Originally posted on Waiting For Next Year  |  Last updated 5/31/12

One of the great things about the explosion of data that has taken place in MLB over the last several years is that it’s pretty easy to check on things for which we previously would’ve had to rely on instinct or guesses.  Want to know how often Vinnie Pestano throws a fastball to a right handed hitter?  Boom.  Want to see how Carlos Santana’s BABiP progressed through the minor leagues?  Sure you do.   What about the last 20 times a pitcher threw a complete game shutout with no strikeouts? Look no further.

This is all super neat, but if we’re not applying the data against any assumptions—not using it to test hypotheses—then it’s really just daturbation.

Which is why I like reading stories from Spring Training that suggest a player has “changed his approach”, and then checking months later to see if any change is evident.  Needless to say, this is usually nonsense fed to a reporter looking for a story.  Orlando Cabrera is in the best shape of his life!  Matt LaPorta finally has an approach against breaking balls! Ryan Garko looks great shagging flyballs in the outfield!

But sometimes, those Spring Training stories actually contain a kernel of truth, and I wonder if we didn’t witness such an instance this past March.  I remember reading during Spring Training that Tomlin had decided he might have become a bit too predictable, and was thinking of reducing the rate of 1st pitch strikes he’d offer to opposing hitters.  It seems that Tomlin thought he might be able to induce more eventual swings and misses if he threw more pitches out of the strike zone.

So I thought I’d check on some numbers, to see if there might be any evidence of a change in approach.  I was a bit surprised by what I found:

1st-Pitch Strikes

Swinging Strikes





2011 65.0% 7.7% 49.3%           4.84           1.14           1.31 2012 63.9% 10.1% 47.1%           7.03           2.04           1.13


This would be the time to mention the requisite warning about small sample sizes, but you really are tempted to see two different pitchers in these numbers, or at least two different iterations.

Without confusing correlation and causation too much, let’s note that Tomlin’s swinging strike rate is up considerably, while his 1st pitch strike rate and overall strike percentage are both down.1 This could be evidence that by throwing fewer pitches in the zone, Josh is getting batters to chase pitches, resulting in more swings and misses.

Of course, one of the consequences of throwing fewer strikes is that you’re bound to walk more hitters, and that shows up in the data as well.  Last year Tomlin was historically stingy with the free pass, so we might expect some regression in that department, and sure enough he’s up more than 2 percentage points over 2011—from 3.2% last season to 5.4% so far this year.

So if his strikeout rate is up AND his walk rate is up, we might think that nothing substantial has really changed.  I have spent a good deal of time trying to convince you that the ratio between a pitcher’s strikeouts and walks is one of the most important measuring sticks we have at our disposal, no matter what “type” of pitcher he might be.  For Tomlin’s career he’s at 3.33 and so far in 2012 he’s at 3.44.  In other words, no big change, since both rates are up.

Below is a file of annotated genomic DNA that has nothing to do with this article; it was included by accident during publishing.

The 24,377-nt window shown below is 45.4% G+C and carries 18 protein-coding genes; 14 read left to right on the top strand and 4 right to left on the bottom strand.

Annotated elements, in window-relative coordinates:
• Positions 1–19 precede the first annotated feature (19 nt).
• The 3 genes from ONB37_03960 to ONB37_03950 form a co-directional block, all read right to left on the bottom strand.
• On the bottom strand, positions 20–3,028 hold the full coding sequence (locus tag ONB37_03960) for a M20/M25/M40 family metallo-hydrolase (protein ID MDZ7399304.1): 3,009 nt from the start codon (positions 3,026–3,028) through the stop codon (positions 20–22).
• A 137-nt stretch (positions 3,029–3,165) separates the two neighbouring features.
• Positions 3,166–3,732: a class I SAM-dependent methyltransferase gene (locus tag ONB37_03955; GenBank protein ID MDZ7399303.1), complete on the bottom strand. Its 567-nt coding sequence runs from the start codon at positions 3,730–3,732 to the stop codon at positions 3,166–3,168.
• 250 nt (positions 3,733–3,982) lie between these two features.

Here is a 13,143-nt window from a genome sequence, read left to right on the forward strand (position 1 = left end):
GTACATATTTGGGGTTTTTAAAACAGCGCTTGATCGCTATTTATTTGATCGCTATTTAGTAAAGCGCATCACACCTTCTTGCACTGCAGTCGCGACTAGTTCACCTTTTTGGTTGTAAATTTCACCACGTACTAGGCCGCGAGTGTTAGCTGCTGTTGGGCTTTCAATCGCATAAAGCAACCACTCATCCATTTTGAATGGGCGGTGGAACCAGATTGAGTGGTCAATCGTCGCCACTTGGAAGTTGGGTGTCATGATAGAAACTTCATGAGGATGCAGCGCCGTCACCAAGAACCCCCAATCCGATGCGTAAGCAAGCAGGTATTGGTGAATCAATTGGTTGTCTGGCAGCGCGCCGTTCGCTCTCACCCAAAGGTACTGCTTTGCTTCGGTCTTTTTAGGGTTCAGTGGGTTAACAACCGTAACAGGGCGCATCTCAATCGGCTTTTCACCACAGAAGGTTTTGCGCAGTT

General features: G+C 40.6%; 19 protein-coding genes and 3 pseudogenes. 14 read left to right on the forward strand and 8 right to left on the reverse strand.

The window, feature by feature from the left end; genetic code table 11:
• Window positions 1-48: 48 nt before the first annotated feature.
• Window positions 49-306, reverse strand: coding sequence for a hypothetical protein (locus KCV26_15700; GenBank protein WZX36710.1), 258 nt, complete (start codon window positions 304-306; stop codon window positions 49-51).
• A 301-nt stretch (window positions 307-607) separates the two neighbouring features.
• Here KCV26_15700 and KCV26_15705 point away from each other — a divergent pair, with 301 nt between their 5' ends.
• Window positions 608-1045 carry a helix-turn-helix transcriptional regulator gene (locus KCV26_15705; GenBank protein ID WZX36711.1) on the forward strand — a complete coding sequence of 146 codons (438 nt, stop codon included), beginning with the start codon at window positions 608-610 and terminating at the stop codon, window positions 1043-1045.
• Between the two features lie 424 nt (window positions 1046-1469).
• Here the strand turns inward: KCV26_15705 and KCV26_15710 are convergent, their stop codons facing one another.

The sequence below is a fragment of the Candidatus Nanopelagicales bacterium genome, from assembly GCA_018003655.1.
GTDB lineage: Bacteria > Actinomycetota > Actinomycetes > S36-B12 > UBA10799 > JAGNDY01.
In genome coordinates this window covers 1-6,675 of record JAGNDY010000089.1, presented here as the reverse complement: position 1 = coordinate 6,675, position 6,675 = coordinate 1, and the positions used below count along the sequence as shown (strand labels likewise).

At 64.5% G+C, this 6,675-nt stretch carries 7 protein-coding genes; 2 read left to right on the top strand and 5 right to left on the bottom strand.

But the other factor that plays into a pitcher’s success—outside of his strikeouts and walks—is his ability to limit home runs.  You’ll notice that so far in 2012 Tomlin’s HR/9 is down from last year, a good sign for someone who seems destined to struggle with the long ball.

Could it be that by throwing more balls and keeping batters off-balance, not only is Tomlin increasing his K-rate, but reducing his liability against home runs?

Well, sure.  It’s possible.  But it’s not all that likely.  A deeper look will reveal that the rate at which Tomlin’s flyballs have become home runs this season is 11.9%—UP from his 11.1% from last year and his 10.4% career rate.  It wouldn’t seem likely, if Tomlin were effectively reducing solid contact, that more of his flyballs would become home runs.  We’d tend to think the opposite might be true.

In all honesty, it’s probably far too early to draw any substantial conclusions from all this data.  If Tomlin allowed only one more home run this season, his HR/9 would be higher than it was last year; one fewer and it would be below the league average.  We’re still in that territory where one or two events can drastically shape the numbers, and we’d be wise to remember that before we go telling ourselves stories about being “effectively wild”, even if it feels right.

On the other hand, I do wonder if the jump in Tomlin’s strikeout rate isn’t something that might be sustained.  He’s recorded 31 strikeouts in less than 40 IP so far this season, and while that’s not anywhere close to impressive, it does lead the Indians among starters not named Zach McCallister.  That tidbit might be more of an indictment of a particularly weak staff than praise for Tomlin—only the Twins’ starters have a lower K/9 than the Tribe’s 5.31.

But Tomlin was not likely to continue the other-worldly control he exhibited last season, when he led the majors in BB%.  Even a slight uptick in his strikeout rate will give him the cushion he might need to make it through the regression he’s likely (already) seeing with regard to walks.


  1. Just to be clear, I’m using the BIS strike%, which measures whether a pitch was actually in the strike zone or not.  This figure wouldn’t count a pitch out of the zone that a batter swung at, and it doesn’t care at all what an umpire says.  In other words, it won’t correlate with the figures you’re used to seeing on the telecast.  Also: FOOTNOTES!!
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